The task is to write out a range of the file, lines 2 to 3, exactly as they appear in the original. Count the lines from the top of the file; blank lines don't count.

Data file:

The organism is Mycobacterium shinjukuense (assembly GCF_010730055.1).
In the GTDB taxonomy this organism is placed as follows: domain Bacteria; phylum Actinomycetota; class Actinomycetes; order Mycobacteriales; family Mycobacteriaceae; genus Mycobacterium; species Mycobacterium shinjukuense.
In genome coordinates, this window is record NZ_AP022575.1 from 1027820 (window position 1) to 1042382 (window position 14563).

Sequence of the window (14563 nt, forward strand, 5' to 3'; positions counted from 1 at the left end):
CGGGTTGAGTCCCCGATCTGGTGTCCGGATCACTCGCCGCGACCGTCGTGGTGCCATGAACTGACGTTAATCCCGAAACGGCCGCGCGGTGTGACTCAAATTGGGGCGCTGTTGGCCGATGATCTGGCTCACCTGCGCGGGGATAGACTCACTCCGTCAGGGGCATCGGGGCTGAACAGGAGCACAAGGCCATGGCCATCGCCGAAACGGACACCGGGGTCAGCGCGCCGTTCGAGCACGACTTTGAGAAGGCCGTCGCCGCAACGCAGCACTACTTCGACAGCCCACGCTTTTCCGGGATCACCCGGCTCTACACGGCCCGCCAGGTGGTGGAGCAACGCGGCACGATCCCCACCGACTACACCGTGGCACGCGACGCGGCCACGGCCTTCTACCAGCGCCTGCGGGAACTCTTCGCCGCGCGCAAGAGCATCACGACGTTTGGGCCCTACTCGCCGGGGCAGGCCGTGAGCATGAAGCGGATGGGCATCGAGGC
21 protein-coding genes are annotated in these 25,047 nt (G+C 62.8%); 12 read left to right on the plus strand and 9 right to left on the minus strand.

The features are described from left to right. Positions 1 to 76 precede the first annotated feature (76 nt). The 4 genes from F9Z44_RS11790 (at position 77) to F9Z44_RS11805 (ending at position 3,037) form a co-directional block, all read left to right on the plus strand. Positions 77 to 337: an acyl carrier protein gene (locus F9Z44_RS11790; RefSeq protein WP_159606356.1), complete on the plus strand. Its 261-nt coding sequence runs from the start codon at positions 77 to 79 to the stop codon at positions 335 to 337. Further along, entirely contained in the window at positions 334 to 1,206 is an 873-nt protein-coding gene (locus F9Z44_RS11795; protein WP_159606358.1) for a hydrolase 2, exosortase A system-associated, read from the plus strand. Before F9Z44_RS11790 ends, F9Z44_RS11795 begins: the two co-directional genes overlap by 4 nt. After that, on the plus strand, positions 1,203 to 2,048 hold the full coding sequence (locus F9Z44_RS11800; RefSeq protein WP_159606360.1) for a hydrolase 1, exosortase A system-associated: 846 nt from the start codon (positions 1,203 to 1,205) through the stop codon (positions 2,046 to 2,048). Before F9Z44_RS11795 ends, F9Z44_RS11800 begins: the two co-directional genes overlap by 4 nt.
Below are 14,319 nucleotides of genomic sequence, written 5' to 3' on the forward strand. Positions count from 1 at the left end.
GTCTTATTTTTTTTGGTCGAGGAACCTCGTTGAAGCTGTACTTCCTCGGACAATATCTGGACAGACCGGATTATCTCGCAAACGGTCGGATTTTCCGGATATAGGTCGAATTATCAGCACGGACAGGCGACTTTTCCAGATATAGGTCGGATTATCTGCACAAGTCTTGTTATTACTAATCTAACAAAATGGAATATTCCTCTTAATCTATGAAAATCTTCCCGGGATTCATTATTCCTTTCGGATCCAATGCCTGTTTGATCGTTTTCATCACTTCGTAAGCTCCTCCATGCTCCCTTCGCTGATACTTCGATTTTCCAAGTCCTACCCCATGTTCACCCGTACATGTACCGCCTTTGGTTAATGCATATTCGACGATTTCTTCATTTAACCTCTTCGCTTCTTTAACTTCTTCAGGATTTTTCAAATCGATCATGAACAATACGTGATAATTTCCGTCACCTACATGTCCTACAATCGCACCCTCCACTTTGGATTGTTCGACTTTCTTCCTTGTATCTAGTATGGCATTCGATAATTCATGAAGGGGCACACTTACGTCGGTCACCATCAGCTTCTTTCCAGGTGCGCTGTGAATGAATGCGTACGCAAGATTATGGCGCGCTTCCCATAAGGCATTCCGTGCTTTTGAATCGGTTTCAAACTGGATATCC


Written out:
In the GTDB taxonomy this organism is placed as follows: domain Bacteria; phylum Actinomycetota; class Actinomycetes; order Mycobacteriales; family Mycobacteriaceae; genus Mycobacterium; species Mycobacterium shinjukuense.
In genome coordinates, this window is record NZ_AP022575.1 from 1027820 (window position 1) to 1042382 (window position 14563).